What we've lost in having access to everything

Last night I watched broadcast TV for the first time in years. That's not totally accurate as I watch sporting events all the time but last night I just opened up the DirecTV Now app on my Apple TV and just clicked through the channels until I found something to watch. I ended up watching the second half of a Seinfeld episode.

Of course for those old enough, this is how most of our TV experience has worked. You had a limited set of content options that are out of your control, and you don't get to start/stop it -- the stream goes on with or without you.

In many ways, watching the last 10 minutes of a random Seinfeld episode interspersed with 5 minutes of commercials was a poor experience, but I didn't feel annoyed at all. I actually enjoyed it and felt something I'd almost call "warmth" from the experience.

The same thing happens when I turn on the radio. I listen to KEXP which is a local independent radio station in Seattle. About half of the time I don't know or particularly like the music they play but I like to hear local voices. Something as small as a comment like "its pouring out here" lights something up in me and gives me a sense of connection. Again there's this weird sensation of "warmth" in knowing I'm joining a stream along with thousands of others nearby.

Today we have much more control over our experiences. Be it TV or music, we can choose whatever we like from massive catalogues at any moment we please. Yet, we've all had that experience of endlessly browsing Netflix and giving up because we can't commit to watching anything. Control is a tricky concept.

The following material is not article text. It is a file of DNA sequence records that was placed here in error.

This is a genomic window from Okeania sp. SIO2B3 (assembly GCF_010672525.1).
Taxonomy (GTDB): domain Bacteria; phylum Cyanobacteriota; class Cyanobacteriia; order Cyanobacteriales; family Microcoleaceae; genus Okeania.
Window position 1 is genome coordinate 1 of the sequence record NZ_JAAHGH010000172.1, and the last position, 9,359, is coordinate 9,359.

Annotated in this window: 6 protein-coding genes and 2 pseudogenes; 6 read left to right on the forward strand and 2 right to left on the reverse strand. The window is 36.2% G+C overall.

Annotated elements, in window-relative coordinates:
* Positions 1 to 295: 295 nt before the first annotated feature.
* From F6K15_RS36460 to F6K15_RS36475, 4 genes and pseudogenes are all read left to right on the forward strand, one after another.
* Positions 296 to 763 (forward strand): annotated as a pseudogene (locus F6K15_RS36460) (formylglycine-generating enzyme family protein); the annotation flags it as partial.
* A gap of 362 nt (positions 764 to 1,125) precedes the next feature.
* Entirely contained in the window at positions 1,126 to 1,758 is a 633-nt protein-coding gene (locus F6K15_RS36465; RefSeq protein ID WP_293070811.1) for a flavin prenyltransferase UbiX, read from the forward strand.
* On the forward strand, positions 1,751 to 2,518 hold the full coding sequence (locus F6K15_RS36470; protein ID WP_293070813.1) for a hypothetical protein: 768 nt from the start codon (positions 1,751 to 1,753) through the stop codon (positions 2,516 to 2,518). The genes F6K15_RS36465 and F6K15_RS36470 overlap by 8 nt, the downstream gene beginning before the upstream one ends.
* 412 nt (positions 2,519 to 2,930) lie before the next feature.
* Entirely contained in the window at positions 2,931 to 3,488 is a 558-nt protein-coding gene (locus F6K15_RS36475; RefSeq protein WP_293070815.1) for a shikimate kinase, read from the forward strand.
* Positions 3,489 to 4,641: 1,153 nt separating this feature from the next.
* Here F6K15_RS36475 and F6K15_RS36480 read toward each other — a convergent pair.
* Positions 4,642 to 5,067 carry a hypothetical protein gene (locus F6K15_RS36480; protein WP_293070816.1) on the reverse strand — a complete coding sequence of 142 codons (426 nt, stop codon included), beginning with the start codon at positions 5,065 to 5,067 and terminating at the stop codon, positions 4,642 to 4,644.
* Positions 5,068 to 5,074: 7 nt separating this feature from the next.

This sense of control plays out in other facets of our lives like the things we read and even the restaurants we go to. I remember as a kid, going out to eat, while always exciting, was not overly thought through. My parents would just take us to places within a few blocks of our neighborhood and that was that. Today, finding a lunch spot involves pouring over hundreds of reviews and honing in on the perfect place.

Ultimately, it's hard to argue against the claim that we have improved the content of what we are consuming, but I wonder if we've truly improved the experience?

Today the onus of control is on us. Whatever we do, we have a clear sense of what other things we could be doing. We are the shapers of our reality. This is a truly new power which ends up weighing on us more than we may realize. The amount of time and energy we spend researching, browsing, trying, switching, optimizing each and every thing we consume is a massive amount of work and responsibility.

And there's no turning back from this freedom. Even when I was "stuck" watching half of a Seinfeld in the back of my mind I knew I'm technically free to watch practically anything else at that moment. You can put away your phone and try to live more spontaneously but even that is a choice. The genie is out of the bottle when it comes to our freedom in consumption.

Still, I think we will increasingly crave experiences where our sense of control is (artificially) restricted. In other words we will opt into not having choice and remaining ignorant about our options. Increasingly, I'm realizing this very restriction is the core of what makes a community.

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